A majority of Democrats (73 percent) say that scientists should take an active role in shaping science-related policies, while a majority of Republicans (56 percent) say scientists “should focus on their research and stay out of policy debates.”

The amount of scientific knowledge that people possess affects these attitudes — if they’re Democrats. Among the people in the survey who demonstrated a high level of factual knowledge about science, more than twice as many Democrats as Republicans — 86 percent versus 40 percent — thought scientists should be actively involved in policy debates.


More Democrats than Republicans — 62 percent versus 40 percent — were also more likely to say that the judgments of scientists are based on facts. It is perhaps not unsurprisingly, therefore, that Democrats were also more likely to say they trust the scientific method. Among the survey’s respondents, 70 percent of the Democrats said the scientific method generally produces accurate conclusions, compared to 50 percent of the Republican respondents.

“Knowledge and information can influence beliefs about these matters, but it does so through the lens of partisanship, a tendency known as motivated reasoning,” the report says.

Other findings

Here are some additional findings from the report:

  • Democrats are more trusting of environmental scientists than Republicans when it comes to their competence, concern for the public and the accuracy of information they provide. For instance, 47% of Democrats trust environmental scientists to provide fair and accurate information about their work all or most of the time, compared with 19% of Republicans.
  • Opinions about government-funded research differ by politics. Among conservative Republicans, just 9% say that government funding increases their trust in research findings, while 41% say it decreases their trust. In contrast, liberal Democrats are more inclined to say government funding increases (34%) rather than decreases (21%) their trust in scientific research.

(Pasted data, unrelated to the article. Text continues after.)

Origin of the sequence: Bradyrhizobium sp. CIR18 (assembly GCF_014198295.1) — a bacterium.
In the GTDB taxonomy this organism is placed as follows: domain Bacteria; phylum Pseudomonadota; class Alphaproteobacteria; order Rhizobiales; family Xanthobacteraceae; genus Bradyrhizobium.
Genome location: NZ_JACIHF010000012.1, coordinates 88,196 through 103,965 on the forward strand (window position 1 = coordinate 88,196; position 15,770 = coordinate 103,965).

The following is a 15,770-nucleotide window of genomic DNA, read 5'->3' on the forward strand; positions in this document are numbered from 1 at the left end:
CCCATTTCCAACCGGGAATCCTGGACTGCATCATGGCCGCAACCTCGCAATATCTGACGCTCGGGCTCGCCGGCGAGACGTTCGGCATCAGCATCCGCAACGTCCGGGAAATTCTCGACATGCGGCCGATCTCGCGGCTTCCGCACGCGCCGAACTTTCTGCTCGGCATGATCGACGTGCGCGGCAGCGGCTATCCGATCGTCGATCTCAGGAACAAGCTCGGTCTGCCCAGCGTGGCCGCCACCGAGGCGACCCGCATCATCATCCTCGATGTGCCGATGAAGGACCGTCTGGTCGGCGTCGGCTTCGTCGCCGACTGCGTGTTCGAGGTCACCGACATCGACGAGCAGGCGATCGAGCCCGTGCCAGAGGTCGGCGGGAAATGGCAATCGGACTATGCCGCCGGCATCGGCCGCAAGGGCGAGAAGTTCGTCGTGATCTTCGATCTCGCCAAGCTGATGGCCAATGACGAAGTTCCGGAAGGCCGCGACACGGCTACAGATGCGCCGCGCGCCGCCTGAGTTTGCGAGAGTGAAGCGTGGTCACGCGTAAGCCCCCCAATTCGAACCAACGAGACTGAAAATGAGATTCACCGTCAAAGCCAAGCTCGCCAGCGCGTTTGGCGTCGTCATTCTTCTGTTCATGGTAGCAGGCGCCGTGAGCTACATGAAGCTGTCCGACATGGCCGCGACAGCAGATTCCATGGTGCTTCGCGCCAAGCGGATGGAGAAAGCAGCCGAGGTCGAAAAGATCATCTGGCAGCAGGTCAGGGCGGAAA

• A large majority of black Americans (71%) say misconduct by medical doctors is a very/moderately big problem, compared with 43% of whites – a gap of 28 percentage points. Hispanics (63%) are also more likely than whites to describe doctors’ misconduct as a big problem. In addition, a larger percentage of blacks (59%) and Hispanics (60%) say misconduct by medical research scientists is a very big or moderately big problem, compared with 42% of whites.

That last finding “could be related to inequities in health care and outcomes, among other issues faced by black people and other nonwhite Americans in medical treatment and research,” the report notes. “Examples include the “Tuskegee Study of Untreated Syphilis in the Negro Male” and the case of Henrietta Lacks, both of which involved individuals who were subject to research studies without their knowledge or consent.”

FMI: You can read the report online at the Pew Research Center’s website.